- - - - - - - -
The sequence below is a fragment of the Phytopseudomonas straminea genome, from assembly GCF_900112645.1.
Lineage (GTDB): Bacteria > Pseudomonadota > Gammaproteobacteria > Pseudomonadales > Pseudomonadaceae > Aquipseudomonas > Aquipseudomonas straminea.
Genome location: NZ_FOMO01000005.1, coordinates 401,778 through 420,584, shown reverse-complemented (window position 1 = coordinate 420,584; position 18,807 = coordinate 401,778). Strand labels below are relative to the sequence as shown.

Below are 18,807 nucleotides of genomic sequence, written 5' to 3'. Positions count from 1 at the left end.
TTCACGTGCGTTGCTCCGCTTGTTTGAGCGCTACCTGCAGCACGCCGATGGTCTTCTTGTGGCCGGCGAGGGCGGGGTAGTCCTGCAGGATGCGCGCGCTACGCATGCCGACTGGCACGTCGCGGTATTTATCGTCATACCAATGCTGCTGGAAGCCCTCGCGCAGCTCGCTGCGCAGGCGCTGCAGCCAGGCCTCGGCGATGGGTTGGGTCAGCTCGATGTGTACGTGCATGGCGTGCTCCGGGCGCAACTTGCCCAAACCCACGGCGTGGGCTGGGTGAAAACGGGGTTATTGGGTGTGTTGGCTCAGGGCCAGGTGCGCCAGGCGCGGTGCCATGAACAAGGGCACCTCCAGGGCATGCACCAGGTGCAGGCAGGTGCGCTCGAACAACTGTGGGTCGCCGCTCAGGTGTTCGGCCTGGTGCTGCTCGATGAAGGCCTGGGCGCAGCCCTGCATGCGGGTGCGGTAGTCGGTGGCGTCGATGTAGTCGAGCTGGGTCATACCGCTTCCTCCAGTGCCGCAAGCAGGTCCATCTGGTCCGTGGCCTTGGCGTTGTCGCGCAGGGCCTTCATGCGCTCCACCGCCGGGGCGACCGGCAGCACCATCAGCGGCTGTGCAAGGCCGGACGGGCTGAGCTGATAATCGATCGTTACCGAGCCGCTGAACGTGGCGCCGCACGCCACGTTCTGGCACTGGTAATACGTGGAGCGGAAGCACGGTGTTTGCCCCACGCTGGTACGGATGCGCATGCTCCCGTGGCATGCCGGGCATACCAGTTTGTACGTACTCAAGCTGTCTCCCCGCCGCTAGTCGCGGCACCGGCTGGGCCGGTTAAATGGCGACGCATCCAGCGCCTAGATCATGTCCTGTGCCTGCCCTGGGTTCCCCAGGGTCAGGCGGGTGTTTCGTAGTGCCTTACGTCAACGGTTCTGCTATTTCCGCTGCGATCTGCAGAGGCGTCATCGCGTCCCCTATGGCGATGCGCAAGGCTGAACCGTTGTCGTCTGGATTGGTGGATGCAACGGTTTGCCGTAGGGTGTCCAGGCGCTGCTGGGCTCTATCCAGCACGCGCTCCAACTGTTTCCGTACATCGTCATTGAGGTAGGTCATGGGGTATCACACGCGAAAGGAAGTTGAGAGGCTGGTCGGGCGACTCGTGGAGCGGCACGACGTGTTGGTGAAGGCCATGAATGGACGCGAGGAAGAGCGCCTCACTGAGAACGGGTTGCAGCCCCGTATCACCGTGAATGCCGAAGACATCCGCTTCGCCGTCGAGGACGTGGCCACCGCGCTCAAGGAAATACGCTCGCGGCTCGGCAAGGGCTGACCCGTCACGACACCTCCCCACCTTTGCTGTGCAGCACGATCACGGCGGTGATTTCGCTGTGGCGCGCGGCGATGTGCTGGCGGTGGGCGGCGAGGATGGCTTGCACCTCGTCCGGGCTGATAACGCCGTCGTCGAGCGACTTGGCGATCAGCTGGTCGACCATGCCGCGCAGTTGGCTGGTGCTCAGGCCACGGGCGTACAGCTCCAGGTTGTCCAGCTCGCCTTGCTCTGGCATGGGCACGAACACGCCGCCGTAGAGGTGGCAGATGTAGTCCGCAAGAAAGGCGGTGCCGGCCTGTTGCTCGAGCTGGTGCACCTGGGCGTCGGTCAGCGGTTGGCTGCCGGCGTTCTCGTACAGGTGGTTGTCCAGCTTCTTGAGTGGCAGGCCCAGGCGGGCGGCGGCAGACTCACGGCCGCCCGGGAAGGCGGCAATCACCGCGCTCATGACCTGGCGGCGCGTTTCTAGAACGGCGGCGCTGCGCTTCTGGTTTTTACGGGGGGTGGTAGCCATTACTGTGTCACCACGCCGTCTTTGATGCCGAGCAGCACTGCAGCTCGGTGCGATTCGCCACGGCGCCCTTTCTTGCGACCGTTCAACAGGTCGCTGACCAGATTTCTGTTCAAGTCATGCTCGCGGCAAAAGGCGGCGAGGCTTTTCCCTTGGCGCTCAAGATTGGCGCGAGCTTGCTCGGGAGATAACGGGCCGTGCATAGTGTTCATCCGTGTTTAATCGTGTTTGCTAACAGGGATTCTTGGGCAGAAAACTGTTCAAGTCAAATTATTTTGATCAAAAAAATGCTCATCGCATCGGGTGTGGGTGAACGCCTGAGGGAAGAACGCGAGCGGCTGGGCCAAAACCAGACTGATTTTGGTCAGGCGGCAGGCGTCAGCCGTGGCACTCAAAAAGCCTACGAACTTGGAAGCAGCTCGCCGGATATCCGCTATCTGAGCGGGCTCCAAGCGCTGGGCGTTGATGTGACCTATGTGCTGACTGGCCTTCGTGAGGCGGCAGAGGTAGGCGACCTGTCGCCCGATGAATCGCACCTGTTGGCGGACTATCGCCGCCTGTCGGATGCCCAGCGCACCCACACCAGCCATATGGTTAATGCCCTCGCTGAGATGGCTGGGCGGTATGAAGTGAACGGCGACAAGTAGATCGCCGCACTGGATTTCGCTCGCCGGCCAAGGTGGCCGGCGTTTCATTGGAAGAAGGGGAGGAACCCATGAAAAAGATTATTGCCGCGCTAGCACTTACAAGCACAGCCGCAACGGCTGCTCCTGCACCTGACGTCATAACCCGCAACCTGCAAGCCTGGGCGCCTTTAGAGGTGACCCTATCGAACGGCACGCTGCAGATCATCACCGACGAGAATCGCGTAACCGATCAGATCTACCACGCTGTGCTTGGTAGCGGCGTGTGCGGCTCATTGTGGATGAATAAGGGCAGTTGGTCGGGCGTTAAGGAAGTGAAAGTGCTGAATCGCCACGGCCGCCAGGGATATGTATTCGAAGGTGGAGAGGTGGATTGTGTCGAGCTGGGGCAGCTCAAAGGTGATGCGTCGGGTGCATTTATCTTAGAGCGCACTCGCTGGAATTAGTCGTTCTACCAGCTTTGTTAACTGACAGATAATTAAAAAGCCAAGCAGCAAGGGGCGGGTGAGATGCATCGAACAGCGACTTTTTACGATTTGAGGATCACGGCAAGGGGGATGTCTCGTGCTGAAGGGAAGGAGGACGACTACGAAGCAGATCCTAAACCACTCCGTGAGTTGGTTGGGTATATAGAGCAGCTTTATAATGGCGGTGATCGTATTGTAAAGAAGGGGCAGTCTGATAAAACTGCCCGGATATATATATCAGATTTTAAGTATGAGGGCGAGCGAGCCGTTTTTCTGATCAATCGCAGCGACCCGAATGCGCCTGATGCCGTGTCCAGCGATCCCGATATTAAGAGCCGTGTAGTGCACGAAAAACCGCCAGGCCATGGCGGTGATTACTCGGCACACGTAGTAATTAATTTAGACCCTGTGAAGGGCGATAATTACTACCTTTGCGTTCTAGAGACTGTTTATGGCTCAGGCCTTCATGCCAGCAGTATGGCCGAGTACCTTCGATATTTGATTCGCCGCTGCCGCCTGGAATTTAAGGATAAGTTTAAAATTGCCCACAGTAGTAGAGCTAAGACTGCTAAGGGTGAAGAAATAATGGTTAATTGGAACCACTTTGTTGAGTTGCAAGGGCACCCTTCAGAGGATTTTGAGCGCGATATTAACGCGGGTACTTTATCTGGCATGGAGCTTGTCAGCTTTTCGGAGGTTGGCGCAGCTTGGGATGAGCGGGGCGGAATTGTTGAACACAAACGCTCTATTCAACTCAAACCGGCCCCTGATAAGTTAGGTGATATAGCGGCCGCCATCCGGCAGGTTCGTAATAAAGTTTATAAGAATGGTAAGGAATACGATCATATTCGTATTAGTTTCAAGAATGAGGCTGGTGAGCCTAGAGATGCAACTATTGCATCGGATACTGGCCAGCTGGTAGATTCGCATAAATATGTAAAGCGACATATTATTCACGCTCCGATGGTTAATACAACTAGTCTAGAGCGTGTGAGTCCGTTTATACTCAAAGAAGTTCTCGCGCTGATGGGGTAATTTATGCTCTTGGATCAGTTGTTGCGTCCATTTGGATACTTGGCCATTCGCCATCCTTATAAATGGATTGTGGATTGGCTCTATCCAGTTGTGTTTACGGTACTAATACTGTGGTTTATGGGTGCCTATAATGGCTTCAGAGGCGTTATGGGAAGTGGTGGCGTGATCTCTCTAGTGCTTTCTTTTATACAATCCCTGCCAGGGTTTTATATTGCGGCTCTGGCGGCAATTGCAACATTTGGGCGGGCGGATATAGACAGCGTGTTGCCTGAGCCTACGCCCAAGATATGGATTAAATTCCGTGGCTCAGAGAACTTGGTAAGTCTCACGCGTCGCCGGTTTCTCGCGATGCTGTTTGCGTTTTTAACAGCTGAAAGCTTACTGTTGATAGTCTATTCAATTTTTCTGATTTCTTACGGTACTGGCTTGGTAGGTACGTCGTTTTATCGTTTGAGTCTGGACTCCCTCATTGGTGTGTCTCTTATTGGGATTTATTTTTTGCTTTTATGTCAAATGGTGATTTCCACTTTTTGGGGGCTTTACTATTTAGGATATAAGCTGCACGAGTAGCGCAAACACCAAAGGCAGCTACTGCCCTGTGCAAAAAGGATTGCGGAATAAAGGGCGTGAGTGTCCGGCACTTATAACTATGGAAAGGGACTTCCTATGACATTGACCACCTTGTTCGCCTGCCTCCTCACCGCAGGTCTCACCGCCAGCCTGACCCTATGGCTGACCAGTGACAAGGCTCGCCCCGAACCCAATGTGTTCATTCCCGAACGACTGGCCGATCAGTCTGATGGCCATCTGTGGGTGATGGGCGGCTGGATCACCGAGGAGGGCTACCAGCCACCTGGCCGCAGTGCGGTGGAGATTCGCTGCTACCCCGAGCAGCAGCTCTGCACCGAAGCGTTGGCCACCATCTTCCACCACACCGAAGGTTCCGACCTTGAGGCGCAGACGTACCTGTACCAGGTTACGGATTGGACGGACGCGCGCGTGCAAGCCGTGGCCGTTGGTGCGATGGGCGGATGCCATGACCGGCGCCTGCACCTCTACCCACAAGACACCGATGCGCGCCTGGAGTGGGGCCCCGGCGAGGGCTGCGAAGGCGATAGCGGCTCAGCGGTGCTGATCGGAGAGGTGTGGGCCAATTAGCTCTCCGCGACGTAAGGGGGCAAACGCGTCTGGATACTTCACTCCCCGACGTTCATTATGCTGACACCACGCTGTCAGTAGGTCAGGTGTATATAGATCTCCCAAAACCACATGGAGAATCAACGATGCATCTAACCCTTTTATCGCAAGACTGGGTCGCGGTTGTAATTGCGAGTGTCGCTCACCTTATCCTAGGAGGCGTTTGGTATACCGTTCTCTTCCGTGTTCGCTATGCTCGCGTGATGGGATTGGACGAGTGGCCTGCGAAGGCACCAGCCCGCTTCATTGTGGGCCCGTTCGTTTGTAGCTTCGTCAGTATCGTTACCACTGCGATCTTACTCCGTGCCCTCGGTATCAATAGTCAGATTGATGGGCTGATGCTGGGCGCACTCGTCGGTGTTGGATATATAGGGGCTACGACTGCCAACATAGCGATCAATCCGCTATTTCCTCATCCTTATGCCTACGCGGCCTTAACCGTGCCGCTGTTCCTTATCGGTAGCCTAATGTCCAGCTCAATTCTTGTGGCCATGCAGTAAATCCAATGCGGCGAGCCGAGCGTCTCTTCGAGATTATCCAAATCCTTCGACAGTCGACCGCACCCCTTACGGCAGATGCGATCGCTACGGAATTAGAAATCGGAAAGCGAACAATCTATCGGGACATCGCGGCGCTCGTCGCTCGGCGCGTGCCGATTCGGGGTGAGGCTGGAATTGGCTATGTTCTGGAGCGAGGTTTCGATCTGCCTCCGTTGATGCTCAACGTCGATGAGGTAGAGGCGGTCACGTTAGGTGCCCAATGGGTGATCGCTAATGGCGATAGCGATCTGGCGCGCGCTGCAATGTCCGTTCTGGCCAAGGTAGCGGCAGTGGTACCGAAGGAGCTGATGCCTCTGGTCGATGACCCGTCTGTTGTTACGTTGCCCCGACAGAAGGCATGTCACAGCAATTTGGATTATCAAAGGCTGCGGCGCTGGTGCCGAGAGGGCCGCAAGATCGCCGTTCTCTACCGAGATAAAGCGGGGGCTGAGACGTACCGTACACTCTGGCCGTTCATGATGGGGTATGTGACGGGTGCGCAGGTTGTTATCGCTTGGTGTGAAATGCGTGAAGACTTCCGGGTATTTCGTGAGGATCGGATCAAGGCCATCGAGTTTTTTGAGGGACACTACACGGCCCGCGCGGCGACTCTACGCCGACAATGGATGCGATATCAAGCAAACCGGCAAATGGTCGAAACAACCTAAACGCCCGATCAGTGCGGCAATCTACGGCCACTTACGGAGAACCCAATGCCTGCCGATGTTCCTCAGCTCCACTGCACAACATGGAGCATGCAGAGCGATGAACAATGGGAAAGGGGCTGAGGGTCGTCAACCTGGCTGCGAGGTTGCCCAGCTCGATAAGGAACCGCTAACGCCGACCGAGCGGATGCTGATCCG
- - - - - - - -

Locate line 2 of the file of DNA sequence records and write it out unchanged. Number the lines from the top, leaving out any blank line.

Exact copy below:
Lineage (GTDB): Bacteria > Pseudomonadota > Gammaproteobacteria > Pseudomonadales > Pseudomonadaceae > Aquipseudomonas > Aquipseudomonas straminea.